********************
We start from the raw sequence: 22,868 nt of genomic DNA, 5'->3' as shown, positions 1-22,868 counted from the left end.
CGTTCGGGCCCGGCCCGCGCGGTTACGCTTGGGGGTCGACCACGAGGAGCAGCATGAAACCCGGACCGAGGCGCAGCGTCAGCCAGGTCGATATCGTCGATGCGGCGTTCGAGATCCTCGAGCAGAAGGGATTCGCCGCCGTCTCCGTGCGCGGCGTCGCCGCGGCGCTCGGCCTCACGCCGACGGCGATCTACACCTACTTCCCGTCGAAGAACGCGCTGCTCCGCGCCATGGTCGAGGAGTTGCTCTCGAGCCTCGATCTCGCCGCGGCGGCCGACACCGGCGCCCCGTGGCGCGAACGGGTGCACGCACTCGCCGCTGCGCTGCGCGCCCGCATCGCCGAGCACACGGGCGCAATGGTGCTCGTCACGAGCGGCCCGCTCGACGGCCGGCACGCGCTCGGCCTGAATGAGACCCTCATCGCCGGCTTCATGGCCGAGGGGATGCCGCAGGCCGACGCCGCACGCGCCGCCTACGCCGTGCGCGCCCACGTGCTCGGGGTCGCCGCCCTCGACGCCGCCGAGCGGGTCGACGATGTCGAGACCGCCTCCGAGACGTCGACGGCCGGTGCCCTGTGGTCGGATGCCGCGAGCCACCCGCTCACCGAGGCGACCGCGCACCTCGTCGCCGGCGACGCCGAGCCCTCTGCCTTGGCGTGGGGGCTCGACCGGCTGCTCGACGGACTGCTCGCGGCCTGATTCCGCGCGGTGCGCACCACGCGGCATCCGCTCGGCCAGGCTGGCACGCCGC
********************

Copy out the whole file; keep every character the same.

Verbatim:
We start from the raw sequence: 22,868 nt of genomic DNA, 5'->3' as shown, positions 1-22,868 counted from the left end.
CGTTCGGGCCCGGCCCGCGCGGTTACGCTTGGGGGTCGACCACGAGGAGCAGCATGAAACCCGGACCGAGGCGCAGCGTCAGCCAGGTCGATATCGTCGATGCGGCGTTCGAGATCCTCGAGCAGAAGGGATTCGCCGCCGTCTCCGTGCGCGGCGTCGCCGCGGCGCTCGGCCTCACGCCGACGGCGATCTACACCTACTTCCCGTCGAAGAACGCGCTGCTCCGCGCCATGGTCGAGGAGTTGCTCTCGAGCCTCGATCTCGCCGCGGCGGCCGACACCGGCGCCCCGTGGCGCGAACGGGTGCACGCACTCGCCGCTGCGCTGCGCGCCCGCATCGCCGAGCACACGGGCGCAATGGTGCTCGTCACGAGCGGCCCGCTCGACGGCCGGCACGCGCTCGGCCTGAATGAGACCCTCATCGCCGGCTTCATGGCCGAGGGGATGCCGCAGGCCGACGCCGCACGCGCCGCCTACGCCGTGCGCGCCCACGTGCTCGGGGTCGCCGCCCTCGACGCCGCCGAGCGGGTCGACGATGTCGAGACCGCCTCCGAGACGTCGACGGCCGGTGCCCTGTGGTCGGATGCCGCGAGCCACCCGCTCACCGAGGCGACCGCGCACCTCGTCGCCGGCGACGCCGAGCCCTCTGCCTTGGCGTGGGGGCTCGACCGGCTGCTCGACGGACTGCTCGCGGCCTGATTCCGCGCGGTGCGCACCACGCGGCATCCGCTCGGCCAGGCTGGCACGCCGC